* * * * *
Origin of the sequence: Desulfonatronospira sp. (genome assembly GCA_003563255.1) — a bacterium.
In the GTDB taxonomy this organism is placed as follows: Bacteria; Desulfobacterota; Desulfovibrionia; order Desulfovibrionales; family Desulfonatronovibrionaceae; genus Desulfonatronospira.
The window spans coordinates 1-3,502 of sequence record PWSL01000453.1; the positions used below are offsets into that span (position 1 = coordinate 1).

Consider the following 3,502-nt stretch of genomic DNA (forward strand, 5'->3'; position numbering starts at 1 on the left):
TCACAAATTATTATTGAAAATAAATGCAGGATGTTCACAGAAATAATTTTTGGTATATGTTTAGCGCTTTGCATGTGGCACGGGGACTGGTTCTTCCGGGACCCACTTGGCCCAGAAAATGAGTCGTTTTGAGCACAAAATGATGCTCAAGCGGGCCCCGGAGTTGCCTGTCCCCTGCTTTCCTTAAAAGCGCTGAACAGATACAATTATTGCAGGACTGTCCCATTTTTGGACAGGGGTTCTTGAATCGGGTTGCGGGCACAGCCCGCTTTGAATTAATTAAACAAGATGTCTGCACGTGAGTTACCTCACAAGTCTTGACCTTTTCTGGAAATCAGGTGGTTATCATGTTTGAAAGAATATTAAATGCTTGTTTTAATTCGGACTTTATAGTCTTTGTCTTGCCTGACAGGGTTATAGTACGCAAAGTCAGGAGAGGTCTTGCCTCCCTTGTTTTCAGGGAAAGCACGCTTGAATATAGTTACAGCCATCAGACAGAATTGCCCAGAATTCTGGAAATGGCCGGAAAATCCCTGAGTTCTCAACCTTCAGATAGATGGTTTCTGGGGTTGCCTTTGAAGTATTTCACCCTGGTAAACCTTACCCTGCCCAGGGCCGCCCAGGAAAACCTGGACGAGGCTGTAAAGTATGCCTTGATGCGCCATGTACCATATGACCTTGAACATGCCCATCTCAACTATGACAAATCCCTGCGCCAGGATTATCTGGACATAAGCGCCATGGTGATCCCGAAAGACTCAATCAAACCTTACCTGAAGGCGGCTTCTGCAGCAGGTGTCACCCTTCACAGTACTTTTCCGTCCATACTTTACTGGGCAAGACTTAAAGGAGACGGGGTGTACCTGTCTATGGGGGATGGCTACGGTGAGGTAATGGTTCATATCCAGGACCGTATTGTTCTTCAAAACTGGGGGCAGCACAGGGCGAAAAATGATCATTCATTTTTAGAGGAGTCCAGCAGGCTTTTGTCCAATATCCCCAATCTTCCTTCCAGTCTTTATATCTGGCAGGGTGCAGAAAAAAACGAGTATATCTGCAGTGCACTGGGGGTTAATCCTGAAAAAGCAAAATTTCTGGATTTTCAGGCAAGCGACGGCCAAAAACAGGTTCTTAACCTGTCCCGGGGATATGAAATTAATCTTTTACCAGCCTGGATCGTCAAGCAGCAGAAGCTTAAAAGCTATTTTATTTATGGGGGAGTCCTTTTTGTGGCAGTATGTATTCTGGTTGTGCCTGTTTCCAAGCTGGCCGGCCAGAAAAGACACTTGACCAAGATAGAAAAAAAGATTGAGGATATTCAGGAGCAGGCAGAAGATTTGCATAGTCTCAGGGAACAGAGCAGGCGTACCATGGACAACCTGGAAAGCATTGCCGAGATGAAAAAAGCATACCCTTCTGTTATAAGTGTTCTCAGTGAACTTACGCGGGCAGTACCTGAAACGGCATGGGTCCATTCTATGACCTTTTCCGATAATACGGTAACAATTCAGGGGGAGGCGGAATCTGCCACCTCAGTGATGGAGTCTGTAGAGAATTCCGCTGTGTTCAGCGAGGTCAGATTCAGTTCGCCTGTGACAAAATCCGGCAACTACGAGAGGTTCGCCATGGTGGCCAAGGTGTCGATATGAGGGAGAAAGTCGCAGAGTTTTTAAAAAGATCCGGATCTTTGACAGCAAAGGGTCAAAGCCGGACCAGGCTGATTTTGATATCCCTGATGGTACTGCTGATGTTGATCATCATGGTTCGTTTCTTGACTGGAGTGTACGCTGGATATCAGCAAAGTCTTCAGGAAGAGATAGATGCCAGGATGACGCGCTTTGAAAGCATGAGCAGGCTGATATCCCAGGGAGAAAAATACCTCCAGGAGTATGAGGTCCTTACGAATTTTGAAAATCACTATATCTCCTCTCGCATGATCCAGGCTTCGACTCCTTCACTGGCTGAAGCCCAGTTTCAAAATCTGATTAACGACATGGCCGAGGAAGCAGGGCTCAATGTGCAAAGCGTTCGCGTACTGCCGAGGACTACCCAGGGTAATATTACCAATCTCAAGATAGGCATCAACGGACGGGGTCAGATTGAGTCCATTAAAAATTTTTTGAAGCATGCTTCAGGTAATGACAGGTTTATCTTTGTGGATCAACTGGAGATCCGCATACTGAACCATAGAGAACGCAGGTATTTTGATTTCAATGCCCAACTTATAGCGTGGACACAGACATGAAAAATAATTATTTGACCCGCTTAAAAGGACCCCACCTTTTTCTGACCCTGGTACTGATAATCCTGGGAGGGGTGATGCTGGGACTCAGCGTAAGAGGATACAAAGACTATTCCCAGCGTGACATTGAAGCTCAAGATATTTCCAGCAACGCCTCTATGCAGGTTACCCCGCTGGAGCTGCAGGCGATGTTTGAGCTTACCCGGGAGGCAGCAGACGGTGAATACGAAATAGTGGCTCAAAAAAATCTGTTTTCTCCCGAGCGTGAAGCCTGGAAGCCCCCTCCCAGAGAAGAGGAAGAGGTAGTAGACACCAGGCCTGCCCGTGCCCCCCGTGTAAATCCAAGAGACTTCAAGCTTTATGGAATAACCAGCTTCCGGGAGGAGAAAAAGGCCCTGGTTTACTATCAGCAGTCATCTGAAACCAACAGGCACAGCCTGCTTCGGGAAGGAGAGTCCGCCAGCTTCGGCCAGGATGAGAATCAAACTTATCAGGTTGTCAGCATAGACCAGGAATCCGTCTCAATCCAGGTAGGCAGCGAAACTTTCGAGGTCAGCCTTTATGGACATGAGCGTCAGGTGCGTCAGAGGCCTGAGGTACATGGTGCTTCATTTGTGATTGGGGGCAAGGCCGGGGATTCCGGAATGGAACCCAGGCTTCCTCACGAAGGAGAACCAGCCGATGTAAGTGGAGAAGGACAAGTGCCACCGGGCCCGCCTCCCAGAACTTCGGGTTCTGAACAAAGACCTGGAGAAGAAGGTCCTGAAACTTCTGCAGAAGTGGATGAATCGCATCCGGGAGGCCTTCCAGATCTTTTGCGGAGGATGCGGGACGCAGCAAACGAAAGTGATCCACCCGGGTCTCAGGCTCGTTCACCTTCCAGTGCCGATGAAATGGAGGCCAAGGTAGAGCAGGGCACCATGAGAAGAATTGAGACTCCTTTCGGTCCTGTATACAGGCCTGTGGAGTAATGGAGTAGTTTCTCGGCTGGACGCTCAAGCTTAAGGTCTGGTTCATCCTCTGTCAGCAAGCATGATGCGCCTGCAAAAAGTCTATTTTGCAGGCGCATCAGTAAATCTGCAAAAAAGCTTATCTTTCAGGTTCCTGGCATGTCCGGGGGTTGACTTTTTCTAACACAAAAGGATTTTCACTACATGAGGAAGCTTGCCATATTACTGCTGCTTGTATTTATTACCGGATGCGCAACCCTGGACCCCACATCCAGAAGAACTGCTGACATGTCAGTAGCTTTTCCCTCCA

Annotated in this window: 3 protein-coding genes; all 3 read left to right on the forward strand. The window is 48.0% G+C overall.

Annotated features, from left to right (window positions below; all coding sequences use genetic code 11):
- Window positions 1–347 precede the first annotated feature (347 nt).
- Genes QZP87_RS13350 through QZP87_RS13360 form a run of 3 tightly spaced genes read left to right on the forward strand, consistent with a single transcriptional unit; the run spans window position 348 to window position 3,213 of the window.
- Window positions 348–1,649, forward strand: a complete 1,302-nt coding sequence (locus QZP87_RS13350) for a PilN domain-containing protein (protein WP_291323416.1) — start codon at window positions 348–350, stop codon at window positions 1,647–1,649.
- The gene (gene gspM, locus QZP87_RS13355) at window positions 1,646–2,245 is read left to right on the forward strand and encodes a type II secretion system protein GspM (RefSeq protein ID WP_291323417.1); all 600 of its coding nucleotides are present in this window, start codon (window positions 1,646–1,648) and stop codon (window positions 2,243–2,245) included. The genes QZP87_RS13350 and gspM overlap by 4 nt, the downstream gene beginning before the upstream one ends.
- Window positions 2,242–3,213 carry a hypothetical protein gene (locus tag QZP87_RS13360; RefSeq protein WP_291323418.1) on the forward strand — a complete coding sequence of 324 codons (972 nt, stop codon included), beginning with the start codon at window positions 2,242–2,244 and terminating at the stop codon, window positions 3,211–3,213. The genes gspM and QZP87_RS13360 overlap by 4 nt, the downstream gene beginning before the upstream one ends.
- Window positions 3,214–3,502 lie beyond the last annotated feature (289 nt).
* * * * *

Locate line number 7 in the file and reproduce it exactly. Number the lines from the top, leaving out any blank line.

Annotated features, from left to right (window positions below; all coding sequences use genetic code 11):